A designer/civil engineer named Saurabha Datta has developed a prototype for a device that can teach you how to draw. The machine aptly named “Teacher”, wraps around your hand and guides it to the perfect line. The project developed for Datta’s thesis at Copenhagen’s Institute Of Interactive Design, first came about when he made a series of devices that guided people through simple tasks such as hitting a few piano keys or drawing a geometrically correct shape. The breakthrough in Datta’s research is taking a concept once thought of as sci-fi fodder and bringing it into reality.
“Teacher” looks similar to the old lie detector tests that would record a person’s pulse rate when asked a series of intimidating questions. It doesn’t say how heavy it is or what the projected weight would be but to be successful it would have to be lightweight. Some of the other projects Datta has worked on include making an interactive car seat that can respond to your insecurities and a program called “moment” which records your feelings at different times of the day.
Machines and computers are known as aids in making our lives easier and less stressful. With this latest development we can witness their evolution as was predicted some 50 years ago in Stanley Kurbrick’s 2001 a space odyssey. Who can forget the calm voiced computer “Hal” who eventually takes over the ship and responds with emotional vengeance against the crew when it learns they were going to “disconnect him.” If they can teach people how to draw what could be next on the horizon? Teaching you how to be a neurosurgeon or a concert pianist? Only time will tell. (via Juxtapoz)
For a few years, MovieBarcode has been compressing each frame of entire films into pixel-wide, chronological bars, creating a unique color palette barcode for each movie. Color is used in film to set moods, evoke particular feelings, or to intensify plot and characters. While examining the barcodes of familiar movies, particular colors may stand out, or remind you of specific scenes or characters that you’re drawn to. MovieBarcodes allow a film lover an opportunity to view movies from a macro, bird’s eye view. It’s as close as you can get to seeing the entirety of a movie all in one glance. The person behind MovieBarcode wishes to remain anonymous, but told wired.co.uk that movies are chosen based on runtime and the quality of the outcome and that the biggest challenge is “[s]taying within the concept and not getting carried away by technical possibilities, some of which are planned to be published in a not too distant, not too busy future.” If you’re curious if a particular film has been compressed, or you just want to peruse titles, you can find an index of all the films that have been compressed here. If you like these, be sure to check out Redbubble, where some of the MovieBarcode prints are available for purchase.
The phrase “3D photos” seems like a bit of a contradiction, right? But no, Letha Projects has been making these amazing minimalist photo sculptures, taking plain pictures and translating them into a work of art that expands on their single dimensional forms. She also works with her flat photos by cutting and manipulating a mixture of color and black and white prints to create texture.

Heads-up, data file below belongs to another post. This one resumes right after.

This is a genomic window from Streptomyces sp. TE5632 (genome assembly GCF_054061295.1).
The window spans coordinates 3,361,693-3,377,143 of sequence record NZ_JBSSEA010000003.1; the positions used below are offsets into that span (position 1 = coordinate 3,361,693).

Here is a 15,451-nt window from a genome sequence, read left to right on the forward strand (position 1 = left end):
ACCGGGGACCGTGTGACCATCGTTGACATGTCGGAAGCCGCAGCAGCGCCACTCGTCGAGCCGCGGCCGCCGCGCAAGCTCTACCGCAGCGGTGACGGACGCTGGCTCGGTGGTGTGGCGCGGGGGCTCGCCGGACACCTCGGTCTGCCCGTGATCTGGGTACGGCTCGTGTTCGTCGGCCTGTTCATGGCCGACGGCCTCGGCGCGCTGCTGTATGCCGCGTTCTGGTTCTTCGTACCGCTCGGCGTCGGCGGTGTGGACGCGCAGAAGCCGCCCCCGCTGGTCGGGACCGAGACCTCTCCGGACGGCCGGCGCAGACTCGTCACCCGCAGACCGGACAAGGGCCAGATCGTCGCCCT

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Artist Sun K. Kwak paints with tape. She had begun her career as a painter but had felt disconnected with the medium. After experimenting with black masking tape Kwak had found her choice medium. Speaking of her first experience working with the tape, she says, “It felt like black ink pouring out over my fingers. It was very fresh, alive, and free.” The large installation pictured here is found at the Brooklyn Museum and is titled Enfolding 280 Hours – a reference to the amount of time needed to install the work.
Berlin based digital art and design studio, Onformative, has recently installed their newest project, ANIMA iki, an “immersive experience of light and sound.” The installation is made up of a large glowing sphere that spans two meters in diameter and is suspended from the ceiling in a dark room. The orb is lit up by a visual aimed to mimic a “viscous metallic fluid” that’s hue and tonality shift and become distorted, creating a futuristic, mysterious aura. The “glow” within the sphere is created from a powerful wide angle projector that uses a fish eye lens and can create 360 degrees images. By manipulating the audible frequencies, the installation is able to “respond” to the space though picking up and reverberating the sound back. ANIMA iki is able to create visual and sounds in real time by responding to a Kinect tracking system that has the ability assess movement within its atmosphere. As the orb has a complex interaction with light and sound, the installation is able to seem alive. The orb seems to be able to have a personal interaction with the viewer, creating a strange, interesting experience.
Founded in 2010 by Julia Laub and Cedric Kiefer, Onformative offers a space they describe as “guided by an emotional approach, we constantly search for new forms of creative expression. Through an experimental practice we create meaningful works to challenge the boundaries between art, design and technology.”
The work was originally commissioned for the Amsterdam Dance Event and has since been exhibited at various galleries in the Netherlands and Germany.